This is the report of the MAIB’s investigation into the grounding of the ro-ro ferry Commodore Clipper in the Little Russel channel approaching St Peter Port, Guernsey on 14 July 2014. The vessel raked over two granite pinnacles at full sea speed of about 18 knots; its hull was breached and seawater flooded into double-bottom void spaces. The grounding caused a noisy and shuddering vibration, but the crew did not immediately check for damage.
The key safety issues identified were:
Insufficient passage planning meant that the bridge team were unaware of the limits of safe water in the Little Russel channel, so headed into danger without appreciation of the navigational risk. The planning issues not properly considered were: the very low tide, the effect of the ship ‘squatting’ in shallow water at high speed and the accuracy of the chart data.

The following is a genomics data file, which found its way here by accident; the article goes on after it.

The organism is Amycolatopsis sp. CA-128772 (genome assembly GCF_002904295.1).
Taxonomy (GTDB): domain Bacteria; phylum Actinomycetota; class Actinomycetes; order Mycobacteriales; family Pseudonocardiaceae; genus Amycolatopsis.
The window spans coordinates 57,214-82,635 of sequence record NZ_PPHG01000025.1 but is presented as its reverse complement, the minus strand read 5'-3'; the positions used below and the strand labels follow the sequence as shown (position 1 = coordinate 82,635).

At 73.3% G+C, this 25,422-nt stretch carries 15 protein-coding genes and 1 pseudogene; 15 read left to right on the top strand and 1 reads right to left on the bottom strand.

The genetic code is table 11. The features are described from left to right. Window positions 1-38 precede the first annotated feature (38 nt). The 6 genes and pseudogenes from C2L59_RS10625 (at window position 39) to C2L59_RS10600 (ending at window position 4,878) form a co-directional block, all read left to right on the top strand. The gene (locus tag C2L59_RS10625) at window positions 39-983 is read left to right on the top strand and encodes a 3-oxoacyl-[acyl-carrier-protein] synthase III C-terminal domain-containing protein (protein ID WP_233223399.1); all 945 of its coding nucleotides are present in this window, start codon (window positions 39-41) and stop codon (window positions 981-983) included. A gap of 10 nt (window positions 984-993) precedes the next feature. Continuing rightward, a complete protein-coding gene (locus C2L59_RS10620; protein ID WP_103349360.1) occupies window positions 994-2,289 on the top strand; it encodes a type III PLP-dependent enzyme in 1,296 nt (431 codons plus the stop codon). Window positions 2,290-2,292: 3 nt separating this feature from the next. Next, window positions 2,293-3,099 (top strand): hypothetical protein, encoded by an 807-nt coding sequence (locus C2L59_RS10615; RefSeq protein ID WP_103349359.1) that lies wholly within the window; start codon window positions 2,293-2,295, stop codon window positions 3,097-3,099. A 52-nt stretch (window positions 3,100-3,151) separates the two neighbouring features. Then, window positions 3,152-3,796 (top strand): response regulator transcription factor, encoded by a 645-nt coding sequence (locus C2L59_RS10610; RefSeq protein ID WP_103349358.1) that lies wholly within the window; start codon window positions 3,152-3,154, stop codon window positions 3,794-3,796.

The possibility that the vessel had grounded was denied. In the circumstances of a shuddering vibration, it is important that the crew establish the state of their vessel by searching for damage.
The repetitive nature of ferry operations can induce a degree of complacency when planning.
The electronic navigation system was not being utilised effectively because safety settings were not appropriate to the local conditions, warnings were ignored and the audible alarm was disabled.
As the responsible authority, Guernsey Harbours did not have an effective risk assessment or safety management plan for the conduct of navigation in its statutory pilotage area.
Safety recommendations have been made to Condor Marine Services Limited (2015/144) and the Government of Guernsey (2015/145 and 2015/146) designed to ensure appropriate levels of proficiency in the conduct of safe navigation.